Nada-Gogou, literally the “five villages of Nada,” refers to the five sake-producing areas in the cities of Kobe and Nishinomiya. Collectively, they are nationally renowned as one of the largest, most historical sake-producing regions in Japan.
The history of Nada-Gogou‘s sake production can be traced back to the early 1700s. It originally began in Nishinomiya, and documents from the Muromachi Period (1338-1573) described the region’s sake to be among the country’s finest. In the following decades, breweries established in the Nada area – many of which still stand today – contributed to the boom of Nada sake, which can be seen to be served at the Nobel Prize Ceremony Banquet.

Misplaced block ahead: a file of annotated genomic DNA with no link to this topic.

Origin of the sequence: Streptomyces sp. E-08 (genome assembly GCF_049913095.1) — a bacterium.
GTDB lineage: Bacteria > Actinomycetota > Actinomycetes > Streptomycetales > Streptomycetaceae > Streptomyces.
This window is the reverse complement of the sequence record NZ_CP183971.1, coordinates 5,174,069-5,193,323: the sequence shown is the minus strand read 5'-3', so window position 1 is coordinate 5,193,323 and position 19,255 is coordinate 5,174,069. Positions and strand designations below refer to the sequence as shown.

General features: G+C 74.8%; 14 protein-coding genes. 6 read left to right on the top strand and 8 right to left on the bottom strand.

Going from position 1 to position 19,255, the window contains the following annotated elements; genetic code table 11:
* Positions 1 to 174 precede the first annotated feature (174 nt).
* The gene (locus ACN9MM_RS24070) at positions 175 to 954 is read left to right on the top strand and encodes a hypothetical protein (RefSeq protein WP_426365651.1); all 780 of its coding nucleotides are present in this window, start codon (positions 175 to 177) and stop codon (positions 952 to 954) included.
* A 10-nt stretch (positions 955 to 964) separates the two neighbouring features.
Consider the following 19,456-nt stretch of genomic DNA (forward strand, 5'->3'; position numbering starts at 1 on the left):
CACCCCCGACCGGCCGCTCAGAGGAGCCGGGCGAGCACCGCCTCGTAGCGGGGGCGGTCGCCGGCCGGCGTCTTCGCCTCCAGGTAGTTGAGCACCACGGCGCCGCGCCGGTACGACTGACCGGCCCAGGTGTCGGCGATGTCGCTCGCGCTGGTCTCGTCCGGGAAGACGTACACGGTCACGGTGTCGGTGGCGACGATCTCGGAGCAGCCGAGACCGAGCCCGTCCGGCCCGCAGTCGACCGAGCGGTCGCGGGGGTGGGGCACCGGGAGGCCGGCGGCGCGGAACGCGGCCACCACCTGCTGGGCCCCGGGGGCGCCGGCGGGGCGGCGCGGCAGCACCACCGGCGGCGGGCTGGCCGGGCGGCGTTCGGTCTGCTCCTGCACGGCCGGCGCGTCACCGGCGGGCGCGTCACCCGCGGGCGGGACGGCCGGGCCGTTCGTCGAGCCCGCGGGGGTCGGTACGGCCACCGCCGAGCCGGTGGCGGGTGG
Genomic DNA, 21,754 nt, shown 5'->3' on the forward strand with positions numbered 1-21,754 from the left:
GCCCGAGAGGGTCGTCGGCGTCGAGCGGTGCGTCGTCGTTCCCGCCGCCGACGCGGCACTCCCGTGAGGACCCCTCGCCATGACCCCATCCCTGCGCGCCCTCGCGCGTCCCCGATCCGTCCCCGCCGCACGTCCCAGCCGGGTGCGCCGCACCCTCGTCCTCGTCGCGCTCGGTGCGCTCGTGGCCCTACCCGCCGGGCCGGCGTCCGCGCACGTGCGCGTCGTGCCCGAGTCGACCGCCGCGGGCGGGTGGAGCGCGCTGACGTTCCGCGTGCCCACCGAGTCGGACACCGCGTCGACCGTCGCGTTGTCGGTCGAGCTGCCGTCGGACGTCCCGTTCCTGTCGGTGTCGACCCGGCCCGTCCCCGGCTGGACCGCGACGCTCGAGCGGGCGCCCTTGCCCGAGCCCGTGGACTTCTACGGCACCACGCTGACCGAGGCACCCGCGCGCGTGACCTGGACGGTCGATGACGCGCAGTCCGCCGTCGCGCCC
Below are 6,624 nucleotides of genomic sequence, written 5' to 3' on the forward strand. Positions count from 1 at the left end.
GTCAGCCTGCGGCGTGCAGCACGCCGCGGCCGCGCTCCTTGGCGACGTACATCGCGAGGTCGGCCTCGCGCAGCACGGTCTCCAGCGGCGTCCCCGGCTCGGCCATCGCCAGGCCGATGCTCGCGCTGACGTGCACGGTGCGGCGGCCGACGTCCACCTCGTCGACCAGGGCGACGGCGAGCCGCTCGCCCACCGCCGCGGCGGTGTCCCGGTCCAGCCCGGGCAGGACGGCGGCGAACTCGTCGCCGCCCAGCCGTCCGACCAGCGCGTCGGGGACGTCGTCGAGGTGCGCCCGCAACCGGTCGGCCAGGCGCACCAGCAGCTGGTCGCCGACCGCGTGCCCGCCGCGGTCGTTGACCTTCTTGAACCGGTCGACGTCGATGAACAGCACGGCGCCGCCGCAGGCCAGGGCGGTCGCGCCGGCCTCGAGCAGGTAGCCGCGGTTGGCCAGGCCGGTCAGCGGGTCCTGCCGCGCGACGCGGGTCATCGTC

Most will give the credit to Mount Rokko, which is where two of the most important ingredients of Nada sake come from: the mineral-heavy Miyamizu water, and brewer’s rice made from Yamada Nishiki short-grain rice that is grown there.
In Nada-Gogou, many sake breweries operate, over a span of approximately three kilometers east to west. Some open stores feature exhibition rooms that are open to the public, and allow guests to try experience sake tasting and a brewery tour.
When you visit Kobe during the Rugby World Cup 2019, be sure to make a stop at one of these breweries and try a sake tasting, and learn about this facet of Japanese culture!